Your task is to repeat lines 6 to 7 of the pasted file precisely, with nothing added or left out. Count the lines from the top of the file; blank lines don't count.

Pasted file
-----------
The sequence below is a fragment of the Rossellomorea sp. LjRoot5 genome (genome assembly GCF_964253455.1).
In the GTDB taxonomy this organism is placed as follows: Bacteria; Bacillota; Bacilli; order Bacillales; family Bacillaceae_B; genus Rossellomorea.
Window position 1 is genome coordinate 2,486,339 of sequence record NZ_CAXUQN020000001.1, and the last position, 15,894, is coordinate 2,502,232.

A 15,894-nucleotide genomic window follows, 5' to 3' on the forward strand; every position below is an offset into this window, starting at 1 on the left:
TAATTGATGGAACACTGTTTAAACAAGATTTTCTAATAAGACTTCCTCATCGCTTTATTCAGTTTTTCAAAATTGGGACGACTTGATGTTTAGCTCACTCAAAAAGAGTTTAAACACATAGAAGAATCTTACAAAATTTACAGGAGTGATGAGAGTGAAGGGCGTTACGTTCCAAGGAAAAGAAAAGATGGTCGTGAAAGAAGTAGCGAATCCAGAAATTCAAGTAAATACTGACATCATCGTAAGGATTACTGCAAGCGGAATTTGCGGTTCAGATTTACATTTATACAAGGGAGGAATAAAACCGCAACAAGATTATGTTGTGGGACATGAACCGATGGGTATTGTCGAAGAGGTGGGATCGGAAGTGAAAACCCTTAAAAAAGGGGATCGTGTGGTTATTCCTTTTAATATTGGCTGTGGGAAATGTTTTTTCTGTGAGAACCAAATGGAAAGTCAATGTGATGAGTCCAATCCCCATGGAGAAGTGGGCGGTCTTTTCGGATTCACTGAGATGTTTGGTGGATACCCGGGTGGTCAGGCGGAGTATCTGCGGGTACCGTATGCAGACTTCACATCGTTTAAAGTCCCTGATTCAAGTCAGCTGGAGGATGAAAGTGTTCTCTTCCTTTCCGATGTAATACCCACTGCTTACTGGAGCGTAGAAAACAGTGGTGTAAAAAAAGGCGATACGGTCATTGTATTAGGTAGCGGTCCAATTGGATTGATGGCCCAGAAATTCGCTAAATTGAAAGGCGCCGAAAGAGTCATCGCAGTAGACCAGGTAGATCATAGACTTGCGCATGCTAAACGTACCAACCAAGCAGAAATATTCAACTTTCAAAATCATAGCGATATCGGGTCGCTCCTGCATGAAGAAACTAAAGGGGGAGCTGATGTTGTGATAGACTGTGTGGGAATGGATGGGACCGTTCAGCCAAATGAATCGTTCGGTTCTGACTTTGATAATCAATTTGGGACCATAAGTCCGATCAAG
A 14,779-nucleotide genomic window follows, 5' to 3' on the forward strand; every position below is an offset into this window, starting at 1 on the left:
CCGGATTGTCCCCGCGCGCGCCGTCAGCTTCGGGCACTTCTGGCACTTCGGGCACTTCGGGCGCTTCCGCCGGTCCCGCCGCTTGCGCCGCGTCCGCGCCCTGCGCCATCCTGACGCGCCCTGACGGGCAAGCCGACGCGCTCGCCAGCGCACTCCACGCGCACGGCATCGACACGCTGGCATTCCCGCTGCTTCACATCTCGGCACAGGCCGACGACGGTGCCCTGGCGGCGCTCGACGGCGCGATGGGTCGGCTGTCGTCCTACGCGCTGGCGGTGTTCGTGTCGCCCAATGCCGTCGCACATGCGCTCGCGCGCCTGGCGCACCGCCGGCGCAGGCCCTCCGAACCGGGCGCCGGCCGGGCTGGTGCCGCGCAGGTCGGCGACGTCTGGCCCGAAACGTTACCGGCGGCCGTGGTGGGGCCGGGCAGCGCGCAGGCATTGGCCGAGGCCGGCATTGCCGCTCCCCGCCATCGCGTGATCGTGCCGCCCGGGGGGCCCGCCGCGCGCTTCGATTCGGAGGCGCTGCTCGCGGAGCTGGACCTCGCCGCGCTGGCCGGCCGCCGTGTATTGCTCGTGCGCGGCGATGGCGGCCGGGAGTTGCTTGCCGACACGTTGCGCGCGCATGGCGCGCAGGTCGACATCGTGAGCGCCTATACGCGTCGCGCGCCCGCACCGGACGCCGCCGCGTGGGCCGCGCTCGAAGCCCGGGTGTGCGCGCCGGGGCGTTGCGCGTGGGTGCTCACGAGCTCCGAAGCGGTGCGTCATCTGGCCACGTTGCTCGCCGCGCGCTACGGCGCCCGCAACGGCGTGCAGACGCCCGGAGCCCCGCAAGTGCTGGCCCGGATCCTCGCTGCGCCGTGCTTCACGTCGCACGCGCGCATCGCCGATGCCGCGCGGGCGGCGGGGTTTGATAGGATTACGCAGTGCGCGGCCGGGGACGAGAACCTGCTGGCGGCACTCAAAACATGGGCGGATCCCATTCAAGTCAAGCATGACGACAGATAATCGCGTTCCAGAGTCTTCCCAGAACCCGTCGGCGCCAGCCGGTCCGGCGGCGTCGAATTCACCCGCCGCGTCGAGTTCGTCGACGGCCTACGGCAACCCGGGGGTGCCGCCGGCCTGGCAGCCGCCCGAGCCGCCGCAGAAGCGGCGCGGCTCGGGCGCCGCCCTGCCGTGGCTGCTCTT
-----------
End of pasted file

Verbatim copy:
A 14,779-nucleotide genomic window follows, 5' to 3' on the forward strand; every position below is an offset into this window, starting at 1 on the left:
CCGGATTGTCCCCGCGCGCGCCGTCAGCTTCGGGCACTTCTGGCACTTCGGGCACTTCGGGCGCTTCCGCCGGTCCCGCCGCTTGCGCCGCGTCCGCGCCCTGCGCCATCCTGACGCGCCCTGACGGGCAAGCCGACGCGCTCGCCAGCGCACTCCACGCGCACGGCATCGACACGCTGGCATTCCCGCTGCTTCACATCTCGGCACAGGCCGACGACGGTGCCCTGGCGGCGCTCGACGGCGCGATGGGTCGGCTGTCGTCCTACGCGCTGGCGGTGTTCGTGTCGCCCAATGCCGTCGCACATGCGCTCGCGCGCCTGGCGCACCGCCGGCGCAGGCCCTCCGAACCGGGCGCCGGCCGGGCTGGTGCCGCGCAGGTCGGCGACGTCTGGCCCGAAACGTTACCGGCGGCCGTGGTGGGGCCGGGCAGCGCGCAGGCATTGGCCGAGGCCGGCATTGCCGCTCCCCGCCATCGCGTGATCGTGCCGCCCGGGGGGCCCGCCGCGCGCTTCGATTCGGAGGCGCTGCTCGCGGAGCTGGACCTCGCCGCGCTGGCCGGCCGCCGTGTATTGCTCGTGCGCGGCGATGGCGGCCGGGAGTTGCTTGCCGACACGTTGCGCGCGCATGGCGCGCAGGTCGACATCGTGAGCGCCTATACGCGTCGCGCGCCCGCACCGGACGCCGCCGCGTGGGCCGCGCTCGAAGCCCGGGTGTGCGCGCCGGGGCGTTGCGCGTGGGTGCTCACGAGCTCCGAAGCGGTGCGTCATCTGGCCACGTTGCTCGCCGCGCGCTACGGCGCCCGCAACGGCGTGCAGACGCCCGGAGCCCCGCAAGTGCTGGCCCGGATCCTCGCTGCGCCGTGCTTCACGTCGCACGCGCGCATCGCCGATGCCGCGCGGGCGGCGGGGTTTGATAGGATTACGCAGTGCGCGGCCGGGGACGAGAACCTGCTGGCGGCACTCAAAACATGGGCGGATCCCATTCAAGTCAAGCATGACGACAGATAATCGCGTTCCAGAGTCTTCCCAGAACCCGTCGGCGCCAGCCGGTCCGGCGGCGTCGAATTCACCCGCCGCGTCGAGTTCGTCGACGGCCTACGGCAACCCGGGGGTGCCGCCGGCCTGGCAGCCGCCCGAGCCGCCGCAGAAGCGGCGCGGCTCGGGCGCCGCCCTGCCGTGGCTGCTCTT